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I Non-Integrable Function

  1. Mar 21, 2017 #1
    Hi All,

    I am wondering if the function below is Integrable:


    When I work it out on computer, the integral is finite from -Inf to Inf. But clearly it has a pole at u=2. Is this pole integrable? If yes, what kind of coordinate transform is required?

    Any help is appreciated!
    Last edited: Mar 21, 2017
  2. jcsd
  3. Mar 22, 2017 #2


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    in the vicinity of u=2, the numerator is bounded away from zero. The integral from 2-ε to 2 is -∞, while that from 2 to 2+ε is +∞. Trying to integrate through u=2 might effectively cancel these, leading to an apparently valid result, but it is not valid. -∞+∞ is undefined.
  4. Mar 22, 2017 #3
    It is integrable in the Cauchy Principal-Value sense: We take limits:

    ##\displaystyle\lim_{\epsilon\to 0} \big\{\int_{-\infty}^{2-\epsilon} f(u)du+\int_{2+\epsilon}^{\infty}f(u)du\big\}##

    We can numerically compute it in Mathematica:
    Code (Text):
    NIntegrate[Exp[(-2^(-1))*(u - 2)^2 - 2*u^2]/(u - 2), {u, -Infinity, 2, Infinity}, Method -> PrincipalValue]

  5. Mar 22, 2017 #4

    That looks totally good. But when I modify my Integrand with different parameters, the same Integral doesn't seem to be Integrable under Cauchy Principal-Value. For instance:


    This integral doesn't converge in mathematica. Why is it so?

    Code (Text):
    NIntegrate[2 Exp[-1/4*(u - 2)^2 - u^2]/Abs[(u - 2)], {u, -Infinity, 2, Infinity}, Method -> PrincipalValue]
    Says failed to converge. Isn't it the same type of integral as my original post. I just changed some parameters.

    One more thing, I originally had forgotten the absolute value on the denominator. So now, it looks like even my original integrand doesn't converge when I force my denominator to be positive.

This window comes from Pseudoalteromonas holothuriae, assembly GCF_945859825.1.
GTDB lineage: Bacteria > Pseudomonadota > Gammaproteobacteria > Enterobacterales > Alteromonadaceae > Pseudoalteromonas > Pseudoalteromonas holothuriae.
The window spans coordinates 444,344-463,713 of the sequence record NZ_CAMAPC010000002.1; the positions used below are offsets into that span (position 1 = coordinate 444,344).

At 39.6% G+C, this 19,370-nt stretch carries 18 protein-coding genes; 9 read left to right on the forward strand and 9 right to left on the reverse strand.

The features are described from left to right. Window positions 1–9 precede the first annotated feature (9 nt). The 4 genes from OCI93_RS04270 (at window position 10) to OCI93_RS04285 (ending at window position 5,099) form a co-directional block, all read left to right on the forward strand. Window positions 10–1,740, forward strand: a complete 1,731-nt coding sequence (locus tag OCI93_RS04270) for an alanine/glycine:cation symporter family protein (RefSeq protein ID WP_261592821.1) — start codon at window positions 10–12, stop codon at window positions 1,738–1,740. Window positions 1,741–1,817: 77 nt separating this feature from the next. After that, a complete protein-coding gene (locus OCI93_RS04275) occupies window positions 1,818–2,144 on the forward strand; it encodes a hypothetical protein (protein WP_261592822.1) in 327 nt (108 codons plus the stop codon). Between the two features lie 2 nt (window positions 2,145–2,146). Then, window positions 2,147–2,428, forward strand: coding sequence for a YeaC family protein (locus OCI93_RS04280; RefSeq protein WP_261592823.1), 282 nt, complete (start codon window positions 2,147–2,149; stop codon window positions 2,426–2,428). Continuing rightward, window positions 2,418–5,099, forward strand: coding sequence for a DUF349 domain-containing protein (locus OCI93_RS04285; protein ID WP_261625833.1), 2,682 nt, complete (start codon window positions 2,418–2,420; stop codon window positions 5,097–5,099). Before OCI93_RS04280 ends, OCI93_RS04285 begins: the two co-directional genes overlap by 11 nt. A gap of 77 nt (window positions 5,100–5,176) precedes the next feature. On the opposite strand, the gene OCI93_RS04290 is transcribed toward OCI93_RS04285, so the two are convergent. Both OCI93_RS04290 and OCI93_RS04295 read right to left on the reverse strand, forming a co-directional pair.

Last edited: Mar 22, 2017
  6. Mar 22, 2017 #5


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    Sure, but I find that very unconvincing. If you change one of the limits to 2-2ε it doesn't converge (does it?)
  7. Mar 22, 2017 #6


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    It's related to the contour integral of the analytic function and its residue, which is much less arbitrary.
  8. Mar 23, 2017 #7
    First, realize we are basically looking at a variant of ##\frac{1}{u}##. Basically. And we can integrate this in the principal value sense:

    ##\text{P.V.} \int_{-\infty}^{\infty} 1/u du=0##

    That's because the infinities cancel when taking "symmetric limits" ( as ##\epsilon\to 0##). However, when we take the absolute values, the infinities DO NOT cancel.

    Edit: Maybe not exactly a variant of 1/u but I think the two are similar qualitatively and looking at 1/u is easier to visualize and easier to understand.
    Last edited: Mar 23, 2017
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